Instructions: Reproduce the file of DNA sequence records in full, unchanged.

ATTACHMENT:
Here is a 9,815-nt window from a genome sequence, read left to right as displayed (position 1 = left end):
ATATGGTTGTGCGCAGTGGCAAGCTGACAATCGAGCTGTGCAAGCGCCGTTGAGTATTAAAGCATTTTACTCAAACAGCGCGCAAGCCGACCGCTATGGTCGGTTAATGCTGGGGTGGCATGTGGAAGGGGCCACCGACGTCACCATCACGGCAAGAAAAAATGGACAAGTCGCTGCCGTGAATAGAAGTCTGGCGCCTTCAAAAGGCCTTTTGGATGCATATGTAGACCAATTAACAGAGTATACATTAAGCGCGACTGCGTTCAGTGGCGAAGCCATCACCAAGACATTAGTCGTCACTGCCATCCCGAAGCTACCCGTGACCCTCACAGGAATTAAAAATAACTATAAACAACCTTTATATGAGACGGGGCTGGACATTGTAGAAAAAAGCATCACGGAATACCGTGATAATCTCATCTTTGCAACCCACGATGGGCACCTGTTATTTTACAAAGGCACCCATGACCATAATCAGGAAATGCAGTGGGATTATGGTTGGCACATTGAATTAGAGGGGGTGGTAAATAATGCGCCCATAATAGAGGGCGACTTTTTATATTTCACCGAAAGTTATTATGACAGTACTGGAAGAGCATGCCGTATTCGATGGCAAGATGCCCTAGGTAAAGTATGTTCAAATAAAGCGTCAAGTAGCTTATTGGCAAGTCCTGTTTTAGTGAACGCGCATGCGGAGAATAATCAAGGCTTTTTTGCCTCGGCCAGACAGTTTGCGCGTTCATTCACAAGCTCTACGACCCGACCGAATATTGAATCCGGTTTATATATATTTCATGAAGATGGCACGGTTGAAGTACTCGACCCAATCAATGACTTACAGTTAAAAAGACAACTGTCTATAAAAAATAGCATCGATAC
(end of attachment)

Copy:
Here is a 9,815-nt window from a genome sequence, read left to right as displayed (position 1 = left end):
ATATGGTTGTGCGCAGTGGCAAGCTGACAATCGAGCTGTGCAAGCGCCGTTGAGTATTAAAGCATTTTACTCAAACAGCGCGCAAGCCGACCGCTATGGTCGGTTAATGCTGGGGTGGCATGTGGAAGGGGCCACCGACGTCACCATCACGGCAAGAAAAAATGGACAAGTCGCTGCCGTGAATAGAAGTCTGGCGCCTTCAAAAGGCCTTTTGGATGCATATGTAGACCAATTAACAGAGTATACATTAAGCGCGACTGCGTTCAGTGGCGAAGCCATCACCAAGACATTAGTCGTCACTGCCATCCCGAAGCTACCCGTGACCCTCACAGGAATTAAAAATAACTATAAACAACCTTTATATGAGACGGGGCTGGACATTGTAGAAAAAAGCATCACGGAATACCGTGATAATCTCATCTTTGCAACCCACGATGGGCACCTGTTATTTTACAAAGGCACCCATGACCATAATCAGGAAATGCAGTGGGATTATGGTTGGCACATTGAATTAGAGGGGGTGGTAAATAATGCGCCCATAATAGAGGGCGACTTTTTATATTTCACCGAAAGTTATTATGACAGTACTGGAAGAGCATGCCGTATTCGATGGCAAGATGCCCTAGGTAAAGTATGTTCAAATAAAGCGTCAAGTAGCTTATTGGCAAGTCCTGTTTTAGTGAACGCGCATGCGGAGAATAATCAAGGCTTTTTTGCCTCGGCCAGACAGTTTGCGCGTTCATTCACAAGCTCTACGACCCGACCGAATATTGAATCCGGTTTATATATATTTCATGAAGATGGCACGGTTGAAGTACTCGACCCAATCAATGACTTACAGTTAAAAAGACAACTGTCTATAAAAAATAGCATCGATAC